Mars

Mars today is a cold, dry desert world with a thin atmosphere. There is no firm evidence for liquid water on its surface at any place or any season. There has been recent evidence of activity on Mars, notably gullies on the side of crater walls; however, while these features might be explained by liquid water, they can also be explained by the movement of dry materials.

Although there is no evidence for liquid water presently there is extensive evidence for liquid water on the surface of Mars in the past. Figure 1 shows a sinuous canyon on Mars. This canyon, Nanedi Vallis, is the best evidence we have that some of the fluvial features on Mars were carved by liquid water in stable flow on the surface for an extended interval. Note in particular the presence of a channel on the bottom of the canyon which presumably reflects the flow path of a liquid. Explanations other than liquid water have been suggested for the fluvial features on Mars, including ice flow, lava flow, wind, and carbon dioxide flow. None of these can explain the morphology of Nanedi Vallis.

The low pressure on Mars today is inconsistent with the stable flow of liquid water on the surface. Thus, the water-carved features on Mars attest to an early climate with a thicker atmosphere and at least slightly warmer conditions. We do not know how long this cold thick atmosphere persisted, but climate models suggest that liquid water habitats would have been present on Mars for longer than the time associated with the earliest evidence for microscopic life on Earth.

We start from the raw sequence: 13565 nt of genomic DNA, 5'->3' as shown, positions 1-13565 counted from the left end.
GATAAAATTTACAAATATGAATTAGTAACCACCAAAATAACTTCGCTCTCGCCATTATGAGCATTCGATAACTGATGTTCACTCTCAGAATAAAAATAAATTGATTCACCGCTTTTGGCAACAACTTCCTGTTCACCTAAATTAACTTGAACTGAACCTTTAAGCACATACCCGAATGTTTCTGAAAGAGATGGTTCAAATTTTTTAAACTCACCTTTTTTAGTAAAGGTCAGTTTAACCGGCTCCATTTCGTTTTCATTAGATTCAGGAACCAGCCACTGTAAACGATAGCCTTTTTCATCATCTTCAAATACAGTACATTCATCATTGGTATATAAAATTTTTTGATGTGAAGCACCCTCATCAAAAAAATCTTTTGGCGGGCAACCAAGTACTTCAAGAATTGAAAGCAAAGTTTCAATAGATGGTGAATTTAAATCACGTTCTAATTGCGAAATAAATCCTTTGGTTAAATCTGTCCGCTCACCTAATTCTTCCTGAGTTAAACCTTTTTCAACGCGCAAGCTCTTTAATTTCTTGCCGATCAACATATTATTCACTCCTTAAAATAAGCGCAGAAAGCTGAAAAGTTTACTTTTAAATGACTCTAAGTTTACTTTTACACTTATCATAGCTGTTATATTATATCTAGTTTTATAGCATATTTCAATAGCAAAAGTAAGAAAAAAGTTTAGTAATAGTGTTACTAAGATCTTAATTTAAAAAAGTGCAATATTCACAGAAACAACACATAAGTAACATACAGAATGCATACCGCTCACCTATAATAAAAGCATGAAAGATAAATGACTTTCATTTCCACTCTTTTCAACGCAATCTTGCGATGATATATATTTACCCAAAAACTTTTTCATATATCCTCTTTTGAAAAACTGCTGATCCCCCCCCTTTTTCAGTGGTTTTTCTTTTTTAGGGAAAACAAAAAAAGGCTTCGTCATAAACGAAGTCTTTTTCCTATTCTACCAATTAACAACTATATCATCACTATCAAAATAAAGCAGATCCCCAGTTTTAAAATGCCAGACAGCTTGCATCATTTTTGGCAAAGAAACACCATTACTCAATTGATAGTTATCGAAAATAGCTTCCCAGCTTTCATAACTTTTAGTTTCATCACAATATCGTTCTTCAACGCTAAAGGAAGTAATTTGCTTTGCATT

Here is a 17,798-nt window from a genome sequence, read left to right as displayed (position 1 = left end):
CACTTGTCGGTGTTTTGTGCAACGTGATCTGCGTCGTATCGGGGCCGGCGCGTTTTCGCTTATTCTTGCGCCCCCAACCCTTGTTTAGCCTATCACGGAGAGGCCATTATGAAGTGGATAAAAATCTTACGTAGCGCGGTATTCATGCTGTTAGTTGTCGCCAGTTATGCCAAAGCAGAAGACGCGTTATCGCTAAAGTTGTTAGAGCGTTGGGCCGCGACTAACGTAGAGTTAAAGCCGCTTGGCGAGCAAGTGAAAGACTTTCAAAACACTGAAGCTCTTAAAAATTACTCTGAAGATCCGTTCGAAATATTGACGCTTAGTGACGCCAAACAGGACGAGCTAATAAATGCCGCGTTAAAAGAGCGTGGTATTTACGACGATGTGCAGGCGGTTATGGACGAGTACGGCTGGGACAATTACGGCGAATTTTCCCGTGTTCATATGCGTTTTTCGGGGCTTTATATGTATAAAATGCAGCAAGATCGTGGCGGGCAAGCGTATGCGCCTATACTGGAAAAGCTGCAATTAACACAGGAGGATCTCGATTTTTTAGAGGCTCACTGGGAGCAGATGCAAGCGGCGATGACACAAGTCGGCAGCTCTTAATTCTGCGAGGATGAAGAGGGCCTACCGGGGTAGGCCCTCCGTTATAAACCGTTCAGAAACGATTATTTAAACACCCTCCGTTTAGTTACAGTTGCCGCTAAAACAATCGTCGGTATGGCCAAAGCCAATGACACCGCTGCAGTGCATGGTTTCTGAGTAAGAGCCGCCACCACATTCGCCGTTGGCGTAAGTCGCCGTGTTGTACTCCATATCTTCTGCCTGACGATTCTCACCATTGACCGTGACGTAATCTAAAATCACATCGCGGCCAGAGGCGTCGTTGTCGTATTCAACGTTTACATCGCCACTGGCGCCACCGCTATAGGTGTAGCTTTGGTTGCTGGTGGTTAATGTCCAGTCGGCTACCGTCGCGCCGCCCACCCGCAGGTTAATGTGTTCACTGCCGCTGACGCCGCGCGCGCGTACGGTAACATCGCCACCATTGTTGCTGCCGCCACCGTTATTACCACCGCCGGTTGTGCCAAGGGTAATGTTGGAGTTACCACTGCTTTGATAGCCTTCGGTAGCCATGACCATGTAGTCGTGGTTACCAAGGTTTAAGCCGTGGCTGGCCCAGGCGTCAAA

If there had been a time on Mars when liquid water was widespread, we can expect that life, if present, would have also been widespread. Even if life had been global, we would only expect evidence of this early biosphere to be preserved until today in the polar permafrost. Organisms preserved for billions of years in the martian permafrost would probably be dead due to accumulated radiation from crustal levels of radioactive elements. However, these dead microbes would retain the biomolecules of martian life. Thus, unlike fossils, these frozen dead remains could be used to determine if martian life shared a common origin with life on Earth or represents a second genesis. It is possible that life on Earth and Mars shared a common origin through the exchange of meteorites.

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